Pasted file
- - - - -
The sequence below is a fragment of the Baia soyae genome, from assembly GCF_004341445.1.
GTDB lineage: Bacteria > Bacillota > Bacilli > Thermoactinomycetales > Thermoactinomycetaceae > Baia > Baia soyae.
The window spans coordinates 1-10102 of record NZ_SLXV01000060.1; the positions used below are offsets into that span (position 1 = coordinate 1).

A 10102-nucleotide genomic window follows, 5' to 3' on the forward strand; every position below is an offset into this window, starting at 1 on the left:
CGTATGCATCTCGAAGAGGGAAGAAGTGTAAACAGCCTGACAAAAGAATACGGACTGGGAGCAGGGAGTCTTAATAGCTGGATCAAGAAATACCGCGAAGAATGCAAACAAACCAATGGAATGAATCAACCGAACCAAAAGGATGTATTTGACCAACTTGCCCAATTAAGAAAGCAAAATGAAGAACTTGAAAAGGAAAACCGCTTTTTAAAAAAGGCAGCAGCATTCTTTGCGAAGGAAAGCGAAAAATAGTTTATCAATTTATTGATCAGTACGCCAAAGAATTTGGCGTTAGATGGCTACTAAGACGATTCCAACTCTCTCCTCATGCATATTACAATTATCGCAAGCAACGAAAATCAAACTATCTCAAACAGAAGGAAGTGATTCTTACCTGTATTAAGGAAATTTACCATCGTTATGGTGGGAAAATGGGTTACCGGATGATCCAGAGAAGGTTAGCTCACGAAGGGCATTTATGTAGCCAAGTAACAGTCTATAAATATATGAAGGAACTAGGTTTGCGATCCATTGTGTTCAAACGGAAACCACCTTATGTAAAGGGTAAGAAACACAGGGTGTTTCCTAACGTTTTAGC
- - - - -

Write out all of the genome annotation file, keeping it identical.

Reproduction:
The sequence below is a fragment of the Baia soyae genome, from assembly GCF_004341445.1.
GTDB lineage: Bacteria > Bacillota > Bacilli > Thermoactinomycetales > Thermoactinomycetaceae > Baia > Baia soyae.
The window spans coordinates 1-10102 of record NZ_SLXV01000060.1; the positions used below are offsets into that span (position 1 = coordinate 1).

A 10102-nucleotide genomic window follows, 5' to 3' on the forward strand; every position below is an offset into this window, starting at 1 on the left:
CGTATGCATCTCGAAGAGGGAAGAAGTGTAAACAGCCTGACAAAAGAATACGGACTGGGAGCAGGGAGTCTTAATAGCTGGATCAAGAAATACCGCGAAGAATGCAAACAAACCAATGGAATGAATCAACCGAACCAAAAGGATGTATTTGACCAACTTGCCCAATTAAGAAAGCAAAATGAAGAACTTGAAAAGGAAAACCGCTTTTTAAAAAAGGCAGCAGCATTCTTTGCGAAGGAAAGCGAAAAATAGTTTATCAATTTATTGATCAGTACGCCAAAGAATTTGGCGTTAGATGGCTACTAAGACGATTCCAACTCTCTCCTCATGCATATTACAATTATCGCAAGCAACGAAAATCAAACTATCTCAAACAGAAGGAAGTGATTCTTACCTGTATTAAGGAAATTTACCATCGTTATGGTGGGAAAATGGGTTACCGGATGATCCAGAGAAGGTTAGCTCACGAAGGGCATTTATGTAGCCAAGTAACAGTCTATAAATATATGAAGGAACTAGGTTTGCGATCCATTGTGTTCAAACGGAAACCACCTTATGTAAAGGGTAAGAAACACAGGGTGTTTCCTAACGTTTTAGC